With the month of January nearing it's end and the Twins still quiet on the free agent front, many fans have been getting itchy. The team seems well poised to make a run this season, but there are a few holes remaining that many would like to see addressed through external avenues. The team's reported $5 million offer to Jarrod Washburn earlier in the offseason seemed to signal that there is some wiggle room left on the 2010 budget, so fans have been hankering for a big splash in free agency. The splash came yesterday, but it wasn't exactly a cannon ball.
The two remaining free agents who have garnered the most discussion as potential solutions to the Twins' infield opening are Orlando Hudson and Felipe Lopez. Both are quality hitters who play second base and seem like logical fits given the team's needs. Yet, both of these players seem to be seeking multi-year deals and given that they are both relatively young and coming off strong seasons, it seems reasonable to believe that both might eventually get their wish. But it almost certainly won't be with the Twins.
Right or wrong, the Twins have made clear over the years that they don't view free agency as a viable way to build a team. Their dabbling in free agency has been almost exclusively restricted to low-cost one-year deals with little upside, and the results have been predictably pitiful. Looking back through the team's free agent signings over the past several years, from Adam Everett to Livan Hernandez to Sidney Ponson to Ramon Ortiz to Rondell White and so forth, we repeatedly find players who performed so poorly that they didn't last through the entire year with the club -- at least not in the capacity they were signed to fill. Only once over this span have the Twins extended a multi-year deal to an external free agent. It was Mike Lamb, and considering the disastrous results of that experiment (Lamb was so bad the Twins had to cut him in the first year of his deal and eat nearly his entire salary the second year), it's not likely to have warmed the organization up on the idea.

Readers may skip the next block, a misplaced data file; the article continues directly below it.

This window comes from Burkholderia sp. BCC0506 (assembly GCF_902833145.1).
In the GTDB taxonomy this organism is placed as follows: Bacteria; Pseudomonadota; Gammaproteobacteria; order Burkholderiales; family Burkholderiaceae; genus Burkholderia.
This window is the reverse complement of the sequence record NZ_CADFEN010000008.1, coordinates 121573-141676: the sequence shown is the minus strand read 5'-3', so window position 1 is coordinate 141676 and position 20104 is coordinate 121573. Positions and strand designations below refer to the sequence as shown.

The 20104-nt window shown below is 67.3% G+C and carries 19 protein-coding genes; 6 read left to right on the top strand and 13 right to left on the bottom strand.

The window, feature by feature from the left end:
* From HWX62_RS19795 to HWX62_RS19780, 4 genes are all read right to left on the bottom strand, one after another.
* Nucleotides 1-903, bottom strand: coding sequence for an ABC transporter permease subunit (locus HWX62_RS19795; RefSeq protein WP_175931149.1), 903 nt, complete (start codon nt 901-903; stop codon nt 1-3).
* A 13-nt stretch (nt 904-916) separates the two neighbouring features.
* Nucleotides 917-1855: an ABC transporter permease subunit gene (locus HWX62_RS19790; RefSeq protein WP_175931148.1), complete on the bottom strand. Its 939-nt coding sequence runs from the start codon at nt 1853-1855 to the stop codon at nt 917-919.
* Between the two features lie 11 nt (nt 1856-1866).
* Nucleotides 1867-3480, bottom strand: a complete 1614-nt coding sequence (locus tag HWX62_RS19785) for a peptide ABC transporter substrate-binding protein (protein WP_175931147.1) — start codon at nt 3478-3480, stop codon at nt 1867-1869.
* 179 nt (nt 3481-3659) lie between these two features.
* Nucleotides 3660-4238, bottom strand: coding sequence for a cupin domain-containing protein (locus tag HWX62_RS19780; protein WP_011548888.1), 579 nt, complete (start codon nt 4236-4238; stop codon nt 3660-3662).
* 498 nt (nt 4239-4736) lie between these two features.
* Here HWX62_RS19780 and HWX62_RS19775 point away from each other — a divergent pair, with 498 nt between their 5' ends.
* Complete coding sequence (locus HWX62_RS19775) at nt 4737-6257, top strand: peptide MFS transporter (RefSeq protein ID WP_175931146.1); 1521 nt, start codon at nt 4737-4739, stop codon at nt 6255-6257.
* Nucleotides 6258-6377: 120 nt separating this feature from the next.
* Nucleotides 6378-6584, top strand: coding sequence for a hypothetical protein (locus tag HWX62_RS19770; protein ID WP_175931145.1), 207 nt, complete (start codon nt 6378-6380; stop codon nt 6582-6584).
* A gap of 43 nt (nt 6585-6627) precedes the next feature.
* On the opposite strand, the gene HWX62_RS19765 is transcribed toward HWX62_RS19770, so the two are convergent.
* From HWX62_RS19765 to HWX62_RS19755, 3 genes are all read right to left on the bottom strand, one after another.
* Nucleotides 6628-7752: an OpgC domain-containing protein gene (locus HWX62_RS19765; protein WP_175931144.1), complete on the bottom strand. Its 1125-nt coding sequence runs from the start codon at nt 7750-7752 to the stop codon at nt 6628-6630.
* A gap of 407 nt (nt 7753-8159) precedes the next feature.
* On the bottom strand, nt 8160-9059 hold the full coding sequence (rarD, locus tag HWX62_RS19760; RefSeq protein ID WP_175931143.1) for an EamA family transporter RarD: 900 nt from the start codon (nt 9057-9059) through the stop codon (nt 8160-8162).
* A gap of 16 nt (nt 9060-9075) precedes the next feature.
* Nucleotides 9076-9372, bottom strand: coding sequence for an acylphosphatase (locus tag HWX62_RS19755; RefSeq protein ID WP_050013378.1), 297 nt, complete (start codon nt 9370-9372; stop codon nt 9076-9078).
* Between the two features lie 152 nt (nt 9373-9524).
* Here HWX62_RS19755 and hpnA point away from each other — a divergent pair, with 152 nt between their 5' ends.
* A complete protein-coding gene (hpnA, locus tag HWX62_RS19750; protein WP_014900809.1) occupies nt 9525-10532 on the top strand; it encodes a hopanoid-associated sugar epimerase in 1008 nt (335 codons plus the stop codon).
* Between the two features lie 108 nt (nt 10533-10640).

Now, granted, the Twins are in a better position financially than they have been in the past. But I still can't envision them offering multi-year contracts to any free agents, particularly considering how murky the payroll situation becomes in 2011. If either Hudson or Lopez eventually becomes more open to a one-year deal, it's possible that the Twins would pursue one of them, but plenty of teams will be bidding for those guys if all it takes is a single-year commitment.
That's why Jim Thome, who signed with the Twins yesterday on a one-year deal worth $1.5 million plus incentives, was a far more realistic target. Is he as appealing as an everyday second baseman like Hudson or Lopez? Of course not, which I suspect explains a lot of fans' lukewarm reactions to the signing. But Thome will help the Twins. He'll provide a quality veteran bat off the bench that the roster had been lacking, and if used optimally he can frequently start at DH against right-handed pitchers, with Jason Kubel sliding to left field. Thome, 39, might be long in the tooth and incapable of playing defense anywhere on the field, but he was still a productive hitter last year and he has a 1043 career OPS against right-handed pitchers. Plus, he'll be a threat to come off the bench and hit the ball out of the park; the Twins currently have no one that fits that mold. In a division that features some of the American League's best right-handed pitchers (Justin Verlander, Jake Peavy, Zack Greinke, Rick Porcello, Gavin Floyd and Max Scherzer, just to name a few) and also features all right-handed closers, Thome will have plenty of chances to make a serious impact.
At the price the Twins got him, this signing was a no-brainer. It's a great addition and while he might not be the everyday player a lot of people were hoping to add, he's a Hall of Fame player who still seems to have something left in the tank.
As for Hudson and Lopez, I don't expect the Twins to make a serious play for either one of them unless we get to mid-February and one of them essentially falls in Smith's lap, much like what happened with Joe Crede a year ago.
More likely is that Smith simply waits for Crede himself to fall into his lap again.